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It's only been a few weeks since the roads, trains, and trams of Australia's major cities were jammed with commuters.
But like every part of pre-coronavirus life, it seems like a distant memory.
Everyone wants life to return to normal.
But experts say going back to the "normal" gridlock on Melbourne's transport network is not only unappealing — it's unnecessary.
"We'll end up going back to the same congestion as we had before, unless we change our behaviour," said Jonathan Spear from Infrastructure Victoria.
"We can make a really significant improvement in the transport network."
In fact, post-COVID-19 congestion could be even worse than it was, according to the Grattan Institute's Marion Terrill — especially if people are fearful of returning to public transport.
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"A lot more people are going to prefer to drive. There's just no doubt about it," she said.
Ms Terrill said until a vaccination was developed, public transport would also be much harder to use.
"Each vehicle will only carry a much smaller number of people, perhaps half as many passengers or even fewer," she said.
"As people start to gradually go back to work, it's going to be really important that they do so safely — that there's adequate distance between people, that people wear protective masks, and that they have hand wash stations."
Before coronavirus restrictions, Melbourne was already on a trajectory to becoming Australia's most congested city, with travel times rising faster than any other capital.
By 2036, an extra 500,000 people were expected to pass through the CBD each day.
The City of Melbourne is taking advantage of the lack of traffic to speed up its construction of new bike lanes and other transport works projects.
"As the saying goes, don't waste a crisis," Melbourne Lord Mayor Sally Capp said.
"We want to welcome people back into our city, and we want to see those numbers again, but perhaps it doesn't have to be the same way that it was."
COVID-19 could be time for a re-thinkEverything we thought we knew about transport has been upended by the coronavirus crisis.
No-one knows, for example, how many people will decide not to go back to the daily commute when restrictions are lifted, after spending months working from home.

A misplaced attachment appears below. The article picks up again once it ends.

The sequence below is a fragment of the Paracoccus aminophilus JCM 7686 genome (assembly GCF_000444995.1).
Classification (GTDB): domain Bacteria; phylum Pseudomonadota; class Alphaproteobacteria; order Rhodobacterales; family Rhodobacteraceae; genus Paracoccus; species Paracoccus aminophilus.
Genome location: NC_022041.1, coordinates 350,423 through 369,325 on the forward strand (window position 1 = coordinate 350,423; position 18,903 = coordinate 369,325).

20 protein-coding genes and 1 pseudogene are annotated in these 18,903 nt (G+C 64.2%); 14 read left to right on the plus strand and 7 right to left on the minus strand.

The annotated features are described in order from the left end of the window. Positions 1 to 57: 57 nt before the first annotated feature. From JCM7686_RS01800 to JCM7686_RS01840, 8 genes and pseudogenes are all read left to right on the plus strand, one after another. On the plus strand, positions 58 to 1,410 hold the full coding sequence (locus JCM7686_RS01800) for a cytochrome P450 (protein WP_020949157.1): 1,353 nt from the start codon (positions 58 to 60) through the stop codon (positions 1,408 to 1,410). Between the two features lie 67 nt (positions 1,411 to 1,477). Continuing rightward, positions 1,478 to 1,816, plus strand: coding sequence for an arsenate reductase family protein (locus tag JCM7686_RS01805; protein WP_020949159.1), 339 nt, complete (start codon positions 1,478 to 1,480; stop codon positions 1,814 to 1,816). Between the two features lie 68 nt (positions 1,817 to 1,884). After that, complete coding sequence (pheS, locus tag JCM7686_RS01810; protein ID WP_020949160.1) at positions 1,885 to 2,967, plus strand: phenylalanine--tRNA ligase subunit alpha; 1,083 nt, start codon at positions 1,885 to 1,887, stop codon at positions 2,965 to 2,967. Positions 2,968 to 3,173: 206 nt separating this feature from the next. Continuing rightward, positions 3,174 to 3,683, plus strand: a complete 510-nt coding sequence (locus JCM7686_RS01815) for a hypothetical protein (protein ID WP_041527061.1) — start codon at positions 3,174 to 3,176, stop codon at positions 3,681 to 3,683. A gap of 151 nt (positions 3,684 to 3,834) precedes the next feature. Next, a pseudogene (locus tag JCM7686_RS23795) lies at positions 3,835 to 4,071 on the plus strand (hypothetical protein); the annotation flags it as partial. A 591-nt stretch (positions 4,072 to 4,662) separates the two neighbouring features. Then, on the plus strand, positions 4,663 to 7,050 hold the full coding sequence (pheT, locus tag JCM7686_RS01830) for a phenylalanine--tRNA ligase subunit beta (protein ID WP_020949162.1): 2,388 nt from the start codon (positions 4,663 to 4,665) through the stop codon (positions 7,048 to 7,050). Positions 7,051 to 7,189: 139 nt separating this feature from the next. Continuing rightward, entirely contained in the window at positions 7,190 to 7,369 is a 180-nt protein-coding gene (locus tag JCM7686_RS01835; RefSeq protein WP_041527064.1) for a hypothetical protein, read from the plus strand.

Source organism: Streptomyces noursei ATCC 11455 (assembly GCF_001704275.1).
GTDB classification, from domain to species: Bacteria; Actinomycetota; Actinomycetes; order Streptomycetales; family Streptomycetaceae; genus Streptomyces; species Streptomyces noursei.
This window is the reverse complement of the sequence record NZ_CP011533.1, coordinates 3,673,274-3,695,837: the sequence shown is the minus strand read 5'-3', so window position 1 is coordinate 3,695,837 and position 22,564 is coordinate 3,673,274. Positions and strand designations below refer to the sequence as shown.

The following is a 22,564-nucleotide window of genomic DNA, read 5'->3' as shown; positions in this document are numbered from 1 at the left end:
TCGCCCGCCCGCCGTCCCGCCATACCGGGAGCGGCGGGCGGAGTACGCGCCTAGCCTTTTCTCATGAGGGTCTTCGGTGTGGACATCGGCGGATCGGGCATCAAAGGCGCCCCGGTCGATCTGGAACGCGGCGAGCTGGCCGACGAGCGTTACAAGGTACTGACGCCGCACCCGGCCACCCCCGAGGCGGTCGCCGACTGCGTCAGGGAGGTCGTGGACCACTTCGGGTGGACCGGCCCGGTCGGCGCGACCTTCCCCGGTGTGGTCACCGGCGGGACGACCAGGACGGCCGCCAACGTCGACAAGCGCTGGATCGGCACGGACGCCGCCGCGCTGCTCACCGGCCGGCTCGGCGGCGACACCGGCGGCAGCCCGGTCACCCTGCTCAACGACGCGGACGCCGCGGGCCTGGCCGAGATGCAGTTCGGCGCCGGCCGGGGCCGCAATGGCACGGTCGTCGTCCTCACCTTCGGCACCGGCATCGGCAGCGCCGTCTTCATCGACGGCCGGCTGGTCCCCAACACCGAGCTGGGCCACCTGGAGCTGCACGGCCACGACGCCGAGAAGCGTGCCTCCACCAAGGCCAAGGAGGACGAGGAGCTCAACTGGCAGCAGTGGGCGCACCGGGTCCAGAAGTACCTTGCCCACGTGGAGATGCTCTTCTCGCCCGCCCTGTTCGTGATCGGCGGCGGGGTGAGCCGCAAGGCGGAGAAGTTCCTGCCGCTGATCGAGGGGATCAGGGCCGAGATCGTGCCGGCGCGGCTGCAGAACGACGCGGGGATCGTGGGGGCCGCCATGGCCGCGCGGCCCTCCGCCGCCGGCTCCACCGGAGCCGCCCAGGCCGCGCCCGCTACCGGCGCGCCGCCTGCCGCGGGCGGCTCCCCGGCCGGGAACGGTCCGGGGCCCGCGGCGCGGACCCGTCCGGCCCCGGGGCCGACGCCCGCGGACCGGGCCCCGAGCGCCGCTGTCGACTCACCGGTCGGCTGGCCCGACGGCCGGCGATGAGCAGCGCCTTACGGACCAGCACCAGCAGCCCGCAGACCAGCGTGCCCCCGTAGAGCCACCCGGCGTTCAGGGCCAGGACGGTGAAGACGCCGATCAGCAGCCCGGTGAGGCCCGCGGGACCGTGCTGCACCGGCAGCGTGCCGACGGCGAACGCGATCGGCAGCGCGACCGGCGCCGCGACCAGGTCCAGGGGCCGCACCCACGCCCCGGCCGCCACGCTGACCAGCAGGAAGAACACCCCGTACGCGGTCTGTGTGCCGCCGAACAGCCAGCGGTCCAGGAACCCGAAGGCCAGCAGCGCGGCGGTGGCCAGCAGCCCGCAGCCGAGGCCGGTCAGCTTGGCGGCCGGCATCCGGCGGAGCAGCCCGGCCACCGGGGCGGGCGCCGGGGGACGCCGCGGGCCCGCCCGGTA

"We'll actually see some of that resistance to working from home go away," said Public Transport Users Association president Tony Morton.
"And that means we'll get some extra flexibility for the for the workforce to at least spend some of the time working from home, and not adding to that commuting burden."
Marion Terrill agrees.
"There will be a lot of adaptations that people make that will persist, and that will enable us to try things out in a different way in the future," she said.
For years, there have been proposals to try to drive exactly that kind of behavioural change in commuters — like congestion charges in the CBD, and road user pricing.
But few concepts have made it past the think tank stage.
Allure of 'school holiday traffic every day'Jonathan Spear argues the time has come.
"If we introduced transport network pricing, it would be like having school holiday traffic every day," he said.
"We spoke to people before this pandemic, and about one in four of them said they could change the time of day that they travel.
"Now, we've all proven that to ourselves that we can change our behaviour."
Under Infrastructure Victoria's plan, all up-front road charges, like car registration and stamp duty, would be abolished.
Instead, drivers would pay 15 cents per kilometre travelled, and $1 for every kilometre in the CBD.
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On public transport, pricing would vary according to the type of transport used and the time of day travelled.
Jonathan Spear said it would result in an 8 per cent reduction in congestion across the road network, and up to 25 per cent in Melbourne's CBD.
"What transport network pricing will do is it give us all good incentive to think — Do I really need to be making that trip now? Do I really need to drive? Can I do the trip later on?" he said.
But Mr Morton said pricing would not solve problems with the bus system, where services do not run often enough to get people out of their cars.
"So currently everyone's driving to the station and filling up the carpark before 7:00am because the alternatives just aren't up to scratch," he said.
Marion Terrill said making the public transport system safe for users was a priority.
"It's very early days, but we can look overseas at cities that are further ahead than we are and learn from what they have done to help us to get as many people back to work as we can."
For example, New York and Singapore have made it compulsory to wear masks on public transport.
In China, lines are marked on the floor of carriages showing where people can stand.
In Switzerland, bus passengers can only board through the rear door.
Some cities are making far bigger changes.
"One of the biggest examples has been in Bogota, Colombia where kilometres of city street space is being reserved for bikes and pedestrians, and no cars," Ms Terrill said.
Melbourne Lord Mayor Sally Capp said the data being collected during this crisis would help to drive those kinds of changes here.
"The way in which we work, our working hours, delivery patterns — those things can make an enormous difference. And we're seeing that on our streets today."
This article first appeared on www.abc.net.au
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